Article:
Matchingbonetts_randall_persin

photo:  Randall Persing

Amish women let their hair grow from birth.

If you ever catch an Amish female with her hair down, the sheer length of it can be surprising.

In fact, with locks often reaching well past waist-length, the typical Amish head-covering seems to somehow bend the laws of physics.  Where is their room for it all up there?

A quick diversion: A follicle produces about 20 hairs over a lifetime. The typical hair will grow to around two or three feet in length before falling out.  But the ultimate ‘max-length’ depends on the individual.  The world length record-holder is a Chinese woman by the name of Xie Quiping.  Seems she last cut her 18-foot-plus mane in 1973.

When an outsider comes around, the covering-less Amish woman usually acts a bit embarrassed, and jets off to grab it.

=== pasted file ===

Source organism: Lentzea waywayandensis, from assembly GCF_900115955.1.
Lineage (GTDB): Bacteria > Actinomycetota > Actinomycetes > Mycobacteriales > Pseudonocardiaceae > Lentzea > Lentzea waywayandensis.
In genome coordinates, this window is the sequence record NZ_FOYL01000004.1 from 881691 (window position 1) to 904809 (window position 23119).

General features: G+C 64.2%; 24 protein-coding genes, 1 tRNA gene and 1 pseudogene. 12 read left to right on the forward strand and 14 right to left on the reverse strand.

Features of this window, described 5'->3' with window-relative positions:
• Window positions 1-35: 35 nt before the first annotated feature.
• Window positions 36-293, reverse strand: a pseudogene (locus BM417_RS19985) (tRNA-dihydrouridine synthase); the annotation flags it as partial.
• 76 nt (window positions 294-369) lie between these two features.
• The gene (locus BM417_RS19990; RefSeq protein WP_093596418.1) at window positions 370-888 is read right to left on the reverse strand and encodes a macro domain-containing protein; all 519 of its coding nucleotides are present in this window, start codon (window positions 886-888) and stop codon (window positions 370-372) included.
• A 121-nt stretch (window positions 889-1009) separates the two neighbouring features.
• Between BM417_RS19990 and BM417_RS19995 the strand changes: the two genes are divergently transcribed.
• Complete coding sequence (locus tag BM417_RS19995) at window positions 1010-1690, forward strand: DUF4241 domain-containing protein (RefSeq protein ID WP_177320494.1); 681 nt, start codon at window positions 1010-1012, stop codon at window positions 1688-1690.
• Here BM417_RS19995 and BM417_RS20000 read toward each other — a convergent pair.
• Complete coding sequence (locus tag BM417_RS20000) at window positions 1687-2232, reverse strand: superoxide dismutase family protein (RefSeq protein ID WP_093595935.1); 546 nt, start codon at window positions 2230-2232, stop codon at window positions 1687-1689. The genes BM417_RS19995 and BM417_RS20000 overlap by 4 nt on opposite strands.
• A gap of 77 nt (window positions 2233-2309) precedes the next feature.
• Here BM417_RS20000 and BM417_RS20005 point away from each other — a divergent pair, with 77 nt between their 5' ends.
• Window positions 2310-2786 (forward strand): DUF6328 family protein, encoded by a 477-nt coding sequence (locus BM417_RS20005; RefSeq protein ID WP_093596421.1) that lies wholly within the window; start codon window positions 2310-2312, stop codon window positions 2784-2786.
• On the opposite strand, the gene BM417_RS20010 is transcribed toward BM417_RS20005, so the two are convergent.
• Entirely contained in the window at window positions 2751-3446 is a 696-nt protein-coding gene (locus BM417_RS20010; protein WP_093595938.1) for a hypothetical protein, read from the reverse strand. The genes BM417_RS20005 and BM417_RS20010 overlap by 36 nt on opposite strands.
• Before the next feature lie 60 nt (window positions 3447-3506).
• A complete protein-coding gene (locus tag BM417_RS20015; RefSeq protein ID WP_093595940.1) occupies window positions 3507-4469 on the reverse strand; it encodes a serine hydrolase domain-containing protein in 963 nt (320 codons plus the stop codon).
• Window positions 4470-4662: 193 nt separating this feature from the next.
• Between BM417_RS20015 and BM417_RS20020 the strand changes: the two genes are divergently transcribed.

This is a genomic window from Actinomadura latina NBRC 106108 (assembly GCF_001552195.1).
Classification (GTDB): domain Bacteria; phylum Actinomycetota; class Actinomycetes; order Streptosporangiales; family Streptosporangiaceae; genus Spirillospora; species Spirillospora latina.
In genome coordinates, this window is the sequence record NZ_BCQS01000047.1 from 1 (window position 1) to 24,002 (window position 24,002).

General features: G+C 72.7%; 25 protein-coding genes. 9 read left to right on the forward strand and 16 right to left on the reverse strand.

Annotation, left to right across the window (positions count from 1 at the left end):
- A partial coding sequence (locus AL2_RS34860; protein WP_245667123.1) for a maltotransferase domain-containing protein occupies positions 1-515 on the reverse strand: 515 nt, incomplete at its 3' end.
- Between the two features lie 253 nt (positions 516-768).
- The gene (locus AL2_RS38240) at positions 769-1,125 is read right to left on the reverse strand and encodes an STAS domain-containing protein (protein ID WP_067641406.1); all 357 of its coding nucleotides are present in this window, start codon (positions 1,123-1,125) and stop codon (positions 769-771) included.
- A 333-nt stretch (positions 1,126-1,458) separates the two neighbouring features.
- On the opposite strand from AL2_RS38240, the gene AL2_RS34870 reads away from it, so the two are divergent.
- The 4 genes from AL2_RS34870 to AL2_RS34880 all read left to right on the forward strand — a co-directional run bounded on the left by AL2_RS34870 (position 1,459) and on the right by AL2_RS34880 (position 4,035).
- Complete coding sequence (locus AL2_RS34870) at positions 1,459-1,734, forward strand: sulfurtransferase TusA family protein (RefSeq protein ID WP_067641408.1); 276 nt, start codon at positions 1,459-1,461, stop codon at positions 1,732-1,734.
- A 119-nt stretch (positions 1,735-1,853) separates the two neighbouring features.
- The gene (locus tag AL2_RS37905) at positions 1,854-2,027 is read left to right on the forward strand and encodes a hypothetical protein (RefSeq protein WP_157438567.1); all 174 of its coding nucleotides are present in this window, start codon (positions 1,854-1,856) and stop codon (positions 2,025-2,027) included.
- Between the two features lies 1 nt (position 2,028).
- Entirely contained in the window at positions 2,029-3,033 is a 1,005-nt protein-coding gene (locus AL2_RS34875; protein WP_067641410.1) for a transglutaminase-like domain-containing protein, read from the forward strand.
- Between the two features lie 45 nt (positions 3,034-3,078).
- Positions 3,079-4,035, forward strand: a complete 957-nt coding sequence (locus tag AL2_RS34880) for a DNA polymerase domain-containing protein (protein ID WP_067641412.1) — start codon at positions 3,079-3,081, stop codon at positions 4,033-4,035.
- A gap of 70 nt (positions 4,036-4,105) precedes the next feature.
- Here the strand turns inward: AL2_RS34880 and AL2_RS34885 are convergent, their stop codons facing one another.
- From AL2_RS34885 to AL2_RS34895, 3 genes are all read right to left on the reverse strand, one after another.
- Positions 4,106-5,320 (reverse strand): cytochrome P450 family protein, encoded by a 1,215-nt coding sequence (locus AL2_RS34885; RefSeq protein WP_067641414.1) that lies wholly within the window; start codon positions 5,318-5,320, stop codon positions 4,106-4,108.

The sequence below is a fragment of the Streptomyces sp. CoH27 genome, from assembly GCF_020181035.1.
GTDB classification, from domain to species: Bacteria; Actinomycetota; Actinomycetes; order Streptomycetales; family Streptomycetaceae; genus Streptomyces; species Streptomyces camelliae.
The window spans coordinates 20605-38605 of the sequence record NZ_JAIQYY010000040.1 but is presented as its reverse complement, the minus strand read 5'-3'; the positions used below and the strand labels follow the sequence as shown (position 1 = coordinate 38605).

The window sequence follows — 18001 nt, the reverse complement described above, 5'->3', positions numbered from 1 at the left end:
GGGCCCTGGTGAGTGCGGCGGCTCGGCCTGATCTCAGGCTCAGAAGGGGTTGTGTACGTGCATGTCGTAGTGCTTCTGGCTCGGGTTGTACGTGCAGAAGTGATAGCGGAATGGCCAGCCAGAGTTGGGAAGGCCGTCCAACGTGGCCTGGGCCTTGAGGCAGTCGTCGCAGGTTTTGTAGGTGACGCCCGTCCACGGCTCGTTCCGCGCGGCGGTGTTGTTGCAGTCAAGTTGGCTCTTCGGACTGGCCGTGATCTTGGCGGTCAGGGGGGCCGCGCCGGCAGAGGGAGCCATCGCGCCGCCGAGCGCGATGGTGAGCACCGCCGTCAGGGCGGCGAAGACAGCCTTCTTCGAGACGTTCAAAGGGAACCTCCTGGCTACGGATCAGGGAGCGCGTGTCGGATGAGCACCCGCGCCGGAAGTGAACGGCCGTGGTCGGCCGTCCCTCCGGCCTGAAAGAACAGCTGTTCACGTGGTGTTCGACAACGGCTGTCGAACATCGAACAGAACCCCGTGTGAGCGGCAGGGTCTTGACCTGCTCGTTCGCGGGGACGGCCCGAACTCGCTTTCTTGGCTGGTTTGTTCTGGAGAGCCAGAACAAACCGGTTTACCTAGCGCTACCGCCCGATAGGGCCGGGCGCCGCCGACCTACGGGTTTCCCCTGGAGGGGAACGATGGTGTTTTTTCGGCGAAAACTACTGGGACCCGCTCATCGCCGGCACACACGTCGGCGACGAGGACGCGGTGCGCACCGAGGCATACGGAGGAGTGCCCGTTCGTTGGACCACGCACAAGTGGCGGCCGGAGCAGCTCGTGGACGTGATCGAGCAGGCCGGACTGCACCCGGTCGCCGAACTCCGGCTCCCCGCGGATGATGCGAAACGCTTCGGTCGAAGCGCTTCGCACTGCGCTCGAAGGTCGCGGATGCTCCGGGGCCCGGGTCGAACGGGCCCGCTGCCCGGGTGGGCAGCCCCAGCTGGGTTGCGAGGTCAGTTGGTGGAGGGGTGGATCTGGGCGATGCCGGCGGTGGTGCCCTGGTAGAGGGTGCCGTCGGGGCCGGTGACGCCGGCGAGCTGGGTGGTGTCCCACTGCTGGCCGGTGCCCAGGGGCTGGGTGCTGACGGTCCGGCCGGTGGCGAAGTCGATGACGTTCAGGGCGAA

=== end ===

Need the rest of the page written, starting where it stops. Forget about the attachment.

The official basis for the ‘scissors-shall-not-touch-these-locks’ edict, as for much of Amish custom, is Biblical.

Bill_coleman_amish_boy_haircut

photo:  Bill Coleman

And what about the guys?  Dads and moms shear their boys with Germanic efficiency, sitting them down outside on the porch or on a chair, lining them up and running them through.

Wives do husbands likewise.  There are a couple of different styles popular among males.  The no-nonsense dutch-boy/bowl is one, while others like to keep the hair trimmed clean off the forehead, bang-less.

Swartzentruber and more conservative Amish wear the colonial ‘William-Penn’ cut, with much longer sides covering the ears.

Amish proscriptions on hair may be biblically-based, but the implications are wholly practical.  With no trips to the salon, perms, trims, dye jobs, extensions and the like, just think of how much more cash that adds up to over a lifetime.

Especially when you might be talking a dozen (or more) hairy heads in a family.

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